Deb Wiley is a garden writer, editor, photographer and creative project manager from Des Moines.

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Cheyenne Spirit Coneflower
by Deb Wiley       #Hot Plants


Grow ‘Cheyenne Spirit’ in a large border for bright impact and for plenty blooms for cutting.

Many gardeners are drawn to perennials because they only need to be planted once. But there are a few caveats. Perennials generally take about three years to reach maturity and may not bloom until then. Often, they cost more to buy as plants and can be difficult to start from seed. Many only bloom for a short time.

A new perennial coneflower hybrid, ‘Cheyenne Spirit’, erases all those problems. Growing in a riotous mix of bright colors, ‘Cheyenne Spirit’ can be grown from inexpensive seed and flowers in its first year from summer to fall.

Even better, this cultivar of our native coneflower can take a beating from wind and weather. Once established, it needs little extra water. Its well-branched habit means you can cut bouquets and still have plenty of color left in the garden.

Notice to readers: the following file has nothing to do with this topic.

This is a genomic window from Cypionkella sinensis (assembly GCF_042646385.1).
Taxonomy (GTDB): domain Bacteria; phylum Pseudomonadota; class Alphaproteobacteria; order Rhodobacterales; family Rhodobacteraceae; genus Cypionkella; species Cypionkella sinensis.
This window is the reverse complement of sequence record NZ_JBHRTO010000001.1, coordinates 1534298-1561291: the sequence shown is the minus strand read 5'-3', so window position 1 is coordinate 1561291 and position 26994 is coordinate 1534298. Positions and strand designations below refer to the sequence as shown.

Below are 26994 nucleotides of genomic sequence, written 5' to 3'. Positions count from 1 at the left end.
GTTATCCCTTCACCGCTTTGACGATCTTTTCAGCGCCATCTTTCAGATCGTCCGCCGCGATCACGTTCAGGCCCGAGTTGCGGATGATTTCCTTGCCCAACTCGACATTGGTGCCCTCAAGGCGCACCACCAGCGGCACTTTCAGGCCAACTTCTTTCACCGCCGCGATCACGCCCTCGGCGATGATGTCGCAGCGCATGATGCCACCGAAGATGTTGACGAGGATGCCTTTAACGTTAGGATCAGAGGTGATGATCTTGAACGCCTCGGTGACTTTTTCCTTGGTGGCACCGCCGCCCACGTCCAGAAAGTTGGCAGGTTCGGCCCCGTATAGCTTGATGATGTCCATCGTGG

Common Name: ‘Cheyenne Spirit’ coneflower

Botanical Name: Echinacea ‘Cheyenne Spirit’

Varieties/Cultivars to Look For: PowWow Wildberry (E. purpurea ‘Pas70Z917’), from the same breeder, is hot pink.

Color: Flowers bloom in a mix of purple, pink, red, scarlet, orange, yellow, cream and white.

Blooming Period: Summer to fall

Type: Perennial that blooms its first year from seed

Hardiness: Zones 4 to 9

Size: 18 to 30 inches tall; 3- to 3 -inch blooms

Exposure: Full sun

When to Plant: In spring from seed; potted plants may be planted any time during the growing season.

How to Plant: Plant seeds after all danger of frost has passed. Place plants at the same level of soil as in the pot.

Soil: Requires well-drained soil to survive winters.

Watering: Needs little water; drought tolerant once established.

When to Prune: Remove spent flower heads as desired, but no deadheading is needed.

When to Fertilize: Apply a balanced fertilizer once a month.

In Your Landscape: Blooms attract butterflies, and the dried seedheads attract birds. Plant coneflowers in a large mass for impact and to provide enough to cut for bouquets.

 

From State-by-State Gardening Volume I Issue IV. Photo courtesy of Deb Wiley.

 

Posted: 05/23/14   RSS | Print

 

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